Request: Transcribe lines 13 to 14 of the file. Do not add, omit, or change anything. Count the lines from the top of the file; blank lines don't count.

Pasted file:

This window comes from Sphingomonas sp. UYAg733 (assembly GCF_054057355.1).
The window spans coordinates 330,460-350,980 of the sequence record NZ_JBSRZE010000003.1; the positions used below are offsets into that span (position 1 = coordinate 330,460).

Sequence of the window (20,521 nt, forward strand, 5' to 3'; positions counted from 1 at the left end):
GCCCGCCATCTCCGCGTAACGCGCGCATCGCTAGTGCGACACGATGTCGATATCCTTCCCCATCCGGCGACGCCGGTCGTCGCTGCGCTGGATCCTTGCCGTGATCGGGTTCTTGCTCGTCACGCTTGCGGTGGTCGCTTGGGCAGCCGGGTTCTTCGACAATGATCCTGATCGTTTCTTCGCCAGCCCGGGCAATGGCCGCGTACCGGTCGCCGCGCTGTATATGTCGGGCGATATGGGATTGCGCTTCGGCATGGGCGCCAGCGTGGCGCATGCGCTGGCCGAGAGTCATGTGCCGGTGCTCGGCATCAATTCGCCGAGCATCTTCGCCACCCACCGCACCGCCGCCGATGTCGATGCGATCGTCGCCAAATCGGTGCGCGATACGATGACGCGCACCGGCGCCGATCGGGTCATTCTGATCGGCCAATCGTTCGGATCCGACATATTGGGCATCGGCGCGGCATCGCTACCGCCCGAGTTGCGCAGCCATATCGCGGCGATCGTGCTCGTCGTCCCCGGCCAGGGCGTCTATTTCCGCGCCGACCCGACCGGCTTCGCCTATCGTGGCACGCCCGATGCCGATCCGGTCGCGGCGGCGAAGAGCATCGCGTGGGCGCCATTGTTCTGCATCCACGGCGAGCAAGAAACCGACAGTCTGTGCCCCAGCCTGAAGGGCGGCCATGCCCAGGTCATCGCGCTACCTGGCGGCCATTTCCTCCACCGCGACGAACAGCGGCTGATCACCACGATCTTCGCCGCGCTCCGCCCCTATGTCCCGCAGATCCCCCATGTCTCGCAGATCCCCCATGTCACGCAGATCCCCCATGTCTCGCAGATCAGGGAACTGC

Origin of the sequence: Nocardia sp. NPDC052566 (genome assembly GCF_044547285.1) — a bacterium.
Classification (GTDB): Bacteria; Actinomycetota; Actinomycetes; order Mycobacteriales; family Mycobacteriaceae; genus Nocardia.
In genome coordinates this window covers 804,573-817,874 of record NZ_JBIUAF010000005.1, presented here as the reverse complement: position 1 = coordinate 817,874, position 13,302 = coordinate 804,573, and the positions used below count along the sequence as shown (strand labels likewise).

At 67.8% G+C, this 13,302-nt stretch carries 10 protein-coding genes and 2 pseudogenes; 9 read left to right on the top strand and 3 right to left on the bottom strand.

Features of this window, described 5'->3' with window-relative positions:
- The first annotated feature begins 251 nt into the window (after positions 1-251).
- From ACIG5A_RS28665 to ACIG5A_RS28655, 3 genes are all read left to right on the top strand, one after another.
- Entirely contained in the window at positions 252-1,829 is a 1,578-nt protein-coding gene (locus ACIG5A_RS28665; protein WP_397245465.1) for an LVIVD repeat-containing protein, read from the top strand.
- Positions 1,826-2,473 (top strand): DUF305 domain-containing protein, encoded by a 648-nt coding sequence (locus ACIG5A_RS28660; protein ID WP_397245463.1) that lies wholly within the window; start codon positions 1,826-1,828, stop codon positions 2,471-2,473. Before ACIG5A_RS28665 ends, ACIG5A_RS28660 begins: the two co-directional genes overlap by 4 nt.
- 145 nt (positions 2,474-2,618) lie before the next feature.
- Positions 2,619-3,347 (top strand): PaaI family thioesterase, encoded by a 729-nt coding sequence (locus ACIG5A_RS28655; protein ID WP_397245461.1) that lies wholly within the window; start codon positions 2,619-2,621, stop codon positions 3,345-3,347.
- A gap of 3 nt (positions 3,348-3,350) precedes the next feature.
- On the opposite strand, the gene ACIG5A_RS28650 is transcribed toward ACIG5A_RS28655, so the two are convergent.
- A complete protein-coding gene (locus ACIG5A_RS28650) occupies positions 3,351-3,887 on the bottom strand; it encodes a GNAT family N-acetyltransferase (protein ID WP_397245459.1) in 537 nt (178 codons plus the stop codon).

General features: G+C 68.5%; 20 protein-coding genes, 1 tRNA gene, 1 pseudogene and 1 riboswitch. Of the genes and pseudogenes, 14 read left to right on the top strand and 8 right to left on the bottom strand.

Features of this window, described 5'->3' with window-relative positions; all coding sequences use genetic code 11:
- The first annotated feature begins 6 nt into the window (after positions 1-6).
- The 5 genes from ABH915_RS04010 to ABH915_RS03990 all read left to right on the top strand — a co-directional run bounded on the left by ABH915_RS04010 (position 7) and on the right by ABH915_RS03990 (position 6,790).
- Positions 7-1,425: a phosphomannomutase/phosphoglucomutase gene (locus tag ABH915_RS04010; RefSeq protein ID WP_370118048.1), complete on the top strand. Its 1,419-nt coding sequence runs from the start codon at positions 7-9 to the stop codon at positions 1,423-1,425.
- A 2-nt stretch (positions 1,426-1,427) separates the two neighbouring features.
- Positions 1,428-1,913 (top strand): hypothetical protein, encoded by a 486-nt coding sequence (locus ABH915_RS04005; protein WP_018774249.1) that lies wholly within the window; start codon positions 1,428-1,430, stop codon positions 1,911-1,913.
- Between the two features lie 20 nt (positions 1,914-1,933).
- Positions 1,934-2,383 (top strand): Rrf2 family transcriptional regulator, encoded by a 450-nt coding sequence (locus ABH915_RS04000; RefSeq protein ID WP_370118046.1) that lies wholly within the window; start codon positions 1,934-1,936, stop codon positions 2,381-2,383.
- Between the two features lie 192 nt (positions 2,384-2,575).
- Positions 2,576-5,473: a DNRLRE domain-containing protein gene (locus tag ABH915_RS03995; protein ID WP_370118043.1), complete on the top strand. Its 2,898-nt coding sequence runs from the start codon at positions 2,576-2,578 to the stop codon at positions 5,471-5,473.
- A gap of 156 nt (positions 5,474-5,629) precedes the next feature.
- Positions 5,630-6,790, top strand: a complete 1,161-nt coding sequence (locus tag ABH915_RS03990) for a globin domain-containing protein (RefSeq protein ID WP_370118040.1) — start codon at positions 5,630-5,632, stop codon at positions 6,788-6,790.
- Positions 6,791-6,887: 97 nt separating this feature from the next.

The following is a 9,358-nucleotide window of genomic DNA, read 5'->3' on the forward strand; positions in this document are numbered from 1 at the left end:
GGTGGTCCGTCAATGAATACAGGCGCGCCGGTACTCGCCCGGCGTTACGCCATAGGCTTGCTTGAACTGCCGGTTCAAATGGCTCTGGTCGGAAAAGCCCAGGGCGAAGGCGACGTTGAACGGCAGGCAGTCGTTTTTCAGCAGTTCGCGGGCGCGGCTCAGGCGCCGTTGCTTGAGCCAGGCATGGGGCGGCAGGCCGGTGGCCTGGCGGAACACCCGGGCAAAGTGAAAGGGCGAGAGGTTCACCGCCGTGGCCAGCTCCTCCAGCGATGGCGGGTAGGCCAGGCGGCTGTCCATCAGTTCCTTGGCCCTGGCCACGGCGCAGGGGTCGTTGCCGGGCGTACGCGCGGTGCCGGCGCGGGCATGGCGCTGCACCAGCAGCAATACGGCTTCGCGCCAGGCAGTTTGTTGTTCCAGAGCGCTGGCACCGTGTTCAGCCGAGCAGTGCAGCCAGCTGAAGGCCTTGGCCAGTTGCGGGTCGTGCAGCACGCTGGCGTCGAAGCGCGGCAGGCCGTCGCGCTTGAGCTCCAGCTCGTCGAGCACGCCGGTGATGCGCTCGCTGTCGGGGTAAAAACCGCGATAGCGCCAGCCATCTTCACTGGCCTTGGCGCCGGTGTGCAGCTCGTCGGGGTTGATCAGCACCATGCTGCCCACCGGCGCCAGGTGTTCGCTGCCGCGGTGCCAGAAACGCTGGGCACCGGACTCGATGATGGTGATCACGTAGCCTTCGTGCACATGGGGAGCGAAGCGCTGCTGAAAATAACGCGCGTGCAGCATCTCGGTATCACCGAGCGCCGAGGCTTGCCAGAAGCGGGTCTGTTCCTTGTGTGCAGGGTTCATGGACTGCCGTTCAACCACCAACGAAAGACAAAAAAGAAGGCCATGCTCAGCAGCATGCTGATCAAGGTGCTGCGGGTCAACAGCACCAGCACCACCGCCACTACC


- Positions 1,826-2,473 (top strand): DUF305 domain-containing protein, encoded by a 648-nt coding sequence (locus ACIG5A_RS28660; protein ID WP_397245463.1) that lies wholly within the window; start codon positions 1,826-1,828, stop codon positions 2,471-2,473. Before ACIG5A_RS28665 ends, ACIG5A_RS28660 begins: the two co-directional genes overlap by 4 nt.
- 145 nt (positions 2,474-2,618) lie before the next feature.